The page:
The most effective working arrangement between inside counsel and outside counsel reflects the best elements of a successful business relationship and a true long term association. Specifically, it brings together two parties with needs and capabilities aligned; operates collaboratively, in an environment of mutual respect; and benefits from a foundation of trust and partnership.
Such a relationship doesn’t eliminate the need for “outside counsel management” or necessarily make that task any easier. Rather, in many ways it’s welcome evidence of successful outside counsel management by the in-house counsel – including, more and more often, the smart utilization of technology – and a willingness by outside counsel to commit to making the partnership work.
Following are 5 ways to optimize the outside counsel collaboration:
1. Regular communication with outside counsel
This should be the No. 1 priority for in-house counsel, because, from the beginning, communication forms the strong base for a collaborative partnership. Communication includes setting clear expectations – at the beginning and throughout the relationship – and addressing these expectations as often as necessary, as well as providing feedback to one another.
At the start, outside counsel needs to know the goals, objectives and priorities of the business and of the in-house team. It’s important to note that objectives and priorities can change over time and from project to project regarding particular elements.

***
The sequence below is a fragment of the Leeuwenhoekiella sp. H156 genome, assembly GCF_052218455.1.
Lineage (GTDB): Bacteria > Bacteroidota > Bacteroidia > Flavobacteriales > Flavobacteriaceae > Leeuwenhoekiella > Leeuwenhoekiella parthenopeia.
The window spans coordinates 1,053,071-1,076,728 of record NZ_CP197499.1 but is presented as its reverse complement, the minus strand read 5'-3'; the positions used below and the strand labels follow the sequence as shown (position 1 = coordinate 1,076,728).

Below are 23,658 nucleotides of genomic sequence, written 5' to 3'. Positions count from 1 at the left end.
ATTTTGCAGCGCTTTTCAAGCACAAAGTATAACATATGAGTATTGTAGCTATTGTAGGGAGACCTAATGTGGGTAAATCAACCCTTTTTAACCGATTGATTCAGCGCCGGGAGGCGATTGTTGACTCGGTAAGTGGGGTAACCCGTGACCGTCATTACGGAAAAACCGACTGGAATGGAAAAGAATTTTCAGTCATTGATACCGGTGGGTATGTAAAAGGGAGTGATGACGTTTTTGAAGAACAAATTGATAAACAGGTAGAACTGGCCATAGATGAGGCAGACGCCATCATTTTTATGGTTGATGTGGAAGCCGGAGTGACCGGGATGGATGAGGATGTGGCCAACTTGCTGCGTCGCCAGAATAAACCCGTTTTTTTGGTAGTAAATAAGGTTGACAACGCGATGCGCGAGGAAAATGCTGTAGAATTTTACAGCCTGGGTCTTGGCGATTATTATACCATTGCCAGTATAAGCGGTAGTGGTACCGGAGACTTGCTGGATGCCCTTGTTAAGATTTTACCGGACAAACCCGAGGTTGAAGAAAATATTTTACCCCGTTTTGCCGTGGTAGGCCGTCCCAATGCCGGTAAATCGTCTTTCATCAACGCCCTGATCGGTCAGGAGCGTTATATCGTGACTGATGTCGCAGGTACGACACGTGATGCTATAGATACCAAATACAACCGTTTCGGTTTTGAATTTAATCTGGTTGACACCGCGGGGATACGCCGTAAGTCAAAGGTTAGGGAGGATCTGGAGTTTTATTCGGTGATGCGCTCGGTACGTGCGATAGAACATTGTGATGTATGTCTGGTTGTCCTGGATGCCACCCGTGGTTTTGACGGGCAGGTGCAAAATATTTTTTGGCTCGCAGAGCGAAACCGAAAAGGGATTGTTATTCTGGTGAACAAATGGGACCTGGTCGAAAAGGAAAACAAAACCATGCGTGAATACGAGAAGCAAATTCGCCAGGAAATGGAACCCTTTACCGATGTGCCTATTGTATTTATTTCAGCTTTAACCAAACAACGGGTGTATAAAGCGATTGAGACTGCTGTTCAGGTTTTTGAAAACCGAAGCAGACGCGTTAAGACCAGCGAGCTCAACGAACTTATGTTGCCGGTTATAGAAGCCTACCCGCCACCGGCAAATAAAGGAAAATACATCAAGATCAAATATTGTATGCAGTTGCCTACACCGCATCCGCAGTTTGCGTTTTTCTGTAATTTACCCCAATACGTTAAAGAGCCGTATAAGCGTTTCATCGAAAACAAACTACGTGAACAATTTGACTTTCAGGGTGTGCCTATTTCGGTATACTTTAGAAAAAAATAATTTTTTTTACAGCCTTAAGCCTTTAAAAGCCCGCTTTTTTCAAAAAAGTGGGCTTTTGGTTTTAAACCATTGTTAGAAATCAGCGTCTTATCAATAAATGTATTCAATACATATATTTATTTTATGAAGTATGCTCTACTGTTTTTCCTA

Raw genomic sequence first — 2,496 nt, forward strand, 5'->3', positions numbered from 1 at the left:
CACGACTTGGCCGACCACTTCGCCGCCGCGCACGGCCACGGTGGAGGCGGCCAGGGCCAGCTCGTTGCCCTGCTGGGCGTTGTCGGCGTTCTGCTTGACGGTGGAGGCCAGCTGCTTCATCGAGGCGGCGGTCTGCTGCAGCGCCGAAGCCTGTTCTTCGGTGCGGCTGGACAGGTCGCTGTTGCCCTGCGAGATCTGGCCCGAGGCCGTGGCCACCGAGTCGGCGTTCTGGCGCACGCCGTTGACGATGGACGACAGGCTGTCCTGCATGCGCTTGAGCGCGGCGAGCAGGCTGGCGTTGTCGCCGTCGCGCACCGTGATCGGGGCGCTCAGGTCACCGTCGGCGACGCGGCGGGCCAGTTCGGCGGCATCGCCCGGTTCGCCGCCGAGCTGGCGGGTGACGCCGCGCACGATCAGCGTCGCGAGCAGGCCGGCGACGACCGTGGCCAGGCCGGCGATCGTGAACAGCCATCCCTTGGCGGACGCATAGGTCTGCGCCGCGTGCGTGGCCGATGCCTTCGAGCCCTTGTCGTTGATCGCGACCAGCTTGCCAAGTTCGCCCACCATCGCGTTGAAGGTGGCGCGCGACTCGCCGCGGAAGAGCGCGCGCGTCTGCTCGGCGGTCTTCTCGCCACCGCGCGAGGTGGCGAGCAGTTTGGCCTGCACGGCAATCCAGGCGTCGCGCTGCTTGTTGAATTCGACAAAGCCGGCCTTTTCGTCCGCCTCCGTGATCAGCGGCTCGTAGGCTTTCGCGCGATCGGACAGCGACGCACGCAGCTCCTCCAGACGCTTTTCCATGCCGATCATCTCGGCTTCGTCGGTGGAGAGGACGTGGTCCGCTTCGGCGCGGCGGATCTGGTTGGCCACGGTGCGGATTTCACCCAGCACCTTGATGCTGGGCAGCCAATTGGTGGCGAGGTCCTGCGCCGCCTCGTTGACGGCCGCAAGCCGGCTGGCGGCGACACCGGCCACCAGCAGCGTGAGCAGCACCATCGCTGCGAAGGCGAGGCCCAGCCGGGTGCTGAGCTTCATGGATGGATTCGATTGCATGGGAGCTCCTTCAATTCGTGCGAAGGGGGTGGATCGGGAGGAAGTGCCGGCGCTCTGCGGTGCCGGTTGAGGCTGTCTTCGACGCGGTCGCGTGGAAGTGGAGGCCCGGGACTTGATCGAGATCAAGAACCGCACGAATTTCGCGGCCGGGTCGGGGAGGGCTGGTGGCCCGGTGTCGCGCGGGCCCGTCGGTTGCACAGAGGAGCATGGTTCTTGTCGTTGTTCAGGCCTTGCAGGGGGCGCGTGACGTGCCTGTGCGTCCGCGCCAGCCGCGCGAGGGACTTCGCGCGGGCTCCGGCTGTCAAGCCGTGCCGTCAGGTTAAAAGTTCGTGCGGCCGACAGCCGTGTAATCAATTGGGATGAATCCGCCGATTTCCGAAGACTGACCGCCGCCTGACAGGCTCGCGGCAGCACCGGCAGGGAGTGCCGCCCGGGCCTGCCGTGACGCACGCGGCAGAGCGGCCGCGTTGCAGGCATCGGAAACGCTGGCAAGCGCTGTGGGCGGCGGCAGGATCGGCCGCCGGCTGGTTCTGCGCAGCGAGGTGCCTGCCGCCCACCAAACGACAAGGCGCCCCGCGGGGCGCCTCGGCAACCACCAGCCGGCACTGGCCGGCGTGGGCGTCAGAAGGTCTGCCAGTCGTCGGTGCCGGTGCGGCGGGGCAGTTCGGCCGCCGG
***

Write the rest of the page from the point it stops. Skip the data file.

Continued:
It is also prudent to review and reset expectations from time to time. This can be done annually, or more or less often, depending upon the perceived need. The point is that just because expectations have been clearly set doesn’t mean they will remain that way for eternity.
2. Regular reporting on legal matter progress
Hand in hand with the communication element is the specific matter of progress reports. This allows outside counsel to provide details about what has been accomplished and share their updated roadmap. It is also an opportunity to note any unforeseen circumstances or scope changes that have arisen, or that may be forming on the horizon. Along with this, any potential budgetary impact can also be discussed.
3. Discussing budgetary limits
Budgetary limits should be established clearly and early. This allows outside counsel to plan their staffing and discuss it as needed with in-house counsel. Both parties should also agree that the budget reflects the facts known at the particular time of budgeting and outside counsel’s experience with similar cases, but that changes could occur.
4. Expediting payments and chargebacks with billing software
Along with providing transparency and accuracy, e-billing software can expedite the processing of payments and chargebacks.
Software can also support real-time billing conversations by allowing both parties to have identical, up-to-the-minute information about activities performed and the associated charges at their fingertips whenever they want.
5. Establish a relationship manager at the outside firm
Having one person designated to “own” the relationship can provide additional clarity. This person can also be assigned responsibility to perform billing reviews and track the matters in progress and how they stand against budget.
These are all elements that can help enable a successful, collaborative working arrangement between inside and outside counsel. If any of them sound constructive and aren’t a part of your current fabric, don’t hesitate to weave them in. They’ll likely give your operation a step forward in terms of efficient and effective outside counsel collaboration and management.